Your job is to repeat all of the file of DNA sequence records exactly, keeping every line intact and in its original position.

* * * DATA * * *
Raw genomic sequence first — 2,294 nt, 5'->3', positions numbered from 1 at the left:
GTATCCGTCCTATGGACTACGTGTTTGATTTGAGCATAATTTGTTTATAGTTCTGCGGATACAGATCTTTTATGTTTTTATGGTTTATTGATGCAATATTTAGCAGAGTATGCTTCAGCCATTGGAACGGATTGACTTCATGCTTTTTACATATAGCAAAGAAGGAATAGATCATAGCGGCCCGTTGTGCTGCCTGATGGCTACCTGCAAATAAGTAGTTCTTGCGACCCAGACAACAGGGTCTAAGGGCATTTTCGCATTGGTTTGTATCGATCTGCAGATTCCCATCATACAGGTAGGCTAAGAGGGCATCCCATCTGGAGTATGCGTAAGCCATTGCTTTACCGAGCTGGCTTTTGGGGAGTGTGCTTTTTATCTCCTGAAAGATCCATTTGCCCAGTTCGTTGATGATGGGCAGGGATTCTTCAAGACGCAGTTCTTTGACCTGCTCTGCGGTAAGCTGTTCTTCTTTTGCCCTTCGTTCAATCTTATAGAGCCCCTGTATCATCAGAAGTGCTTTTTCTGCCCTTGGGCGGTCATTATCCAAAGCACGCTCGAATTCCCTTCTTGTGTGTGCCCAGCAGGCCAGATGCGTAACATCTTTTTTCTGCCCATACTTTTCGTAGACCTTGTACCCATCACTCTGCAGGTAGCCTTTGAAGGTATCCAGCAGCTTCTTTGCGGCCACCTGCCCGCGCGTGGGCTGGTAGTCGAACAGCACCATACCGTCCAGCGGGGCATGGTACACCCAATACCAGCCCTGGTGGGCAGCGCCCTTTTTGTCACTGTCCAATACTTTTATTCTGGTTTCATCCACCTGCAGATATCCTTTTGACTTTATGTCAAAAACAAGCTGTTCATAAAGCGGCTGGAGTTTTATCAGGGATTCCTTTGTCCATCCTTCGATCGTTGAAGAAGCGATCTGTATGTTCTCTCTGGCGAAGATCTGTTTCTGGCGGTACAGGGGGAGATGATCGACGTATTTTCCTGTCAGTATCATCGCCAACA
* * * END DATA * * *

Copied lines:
Raw genomic sequence first — 2,294 nt, 5'->3', positions numbered from 1 at the left:
GTATCCGTCCTATGGACTACGTGTTTGATTTGAGCATAATTTGTTTATAGTTCTGCGGATACAGATCTTTTATGTTTTTATGGTTTATTGATGCAATATTTAGCAGAGTATGCTTCAGCCATTGGAACGGATTGACTTCATGCTTTTTACATATAGCAAAGAAGGAATAGATCATAGCGGCCCGTTGTGCTGCCTGATGGCTACCTGCAAATAAGTAGTTCTTGCGACCCAGACAACAGGGTCTAAGGGCATTTTCGCATTGGTTTGTATCGATCTGCAGATTCCCATCATACAGGTAGGCTAAGAGGGCATCCCATCTGGAGTATGCGTAAGCCATTGCTTTACCGAGCTGGCTTTTGGGGAGTGTGCTTTTTATCTCCTGAAAGATCCATTTGCCCAGTTCGTTGATGATGGGCAGGGATTCTTCAAGACGCAGTTCTTTGACCTGCTCTGCGGTAAGCTGTTCTTCTTTTGCCCTTCGTTCAATCTTATAGAGCCCCTGTATCATCAGAAGTGCTTTTTCTGCCCTTGGGCGGTCATTATCCAAAGCACGCTCGAATTCCCTTCTTGTGTGTGCCCAGCAGGCCAGATGCGTAACATCTTTTTTCTGCCCATACTTTTCGTAGACCTTGTACCCATCACTCTGCAGGTAGCCTTTGAAGGTATCCAGCAGCTTCTTTGCGGCCACCTGCCCGCGCGTGGGCTGGTAGTCGAACAGCACCATACCGTCCAGCGGGGCATGGTACACCCAATACCAGCCCTGGTGGGCAGCGCCCTTTTTGTCACTGTCCAATACTTTTATTCTGGTTTCATCCACCTGCAGATATCCTTTTGACTTTATGTCAAAAACAAGCTGTTCATAAAGCGGCTGGAGTTTTATCAGGGATTCCTTTGTCCATCCTTCGATCGTTGAAGAAGCGATCTGTATGTTCTCTCTGGCGAAGATCTGTTTCTGGCGGTACAGGGGGAGATGATCGACGTATTTTCCTGTCAGTATCATCGCCAACA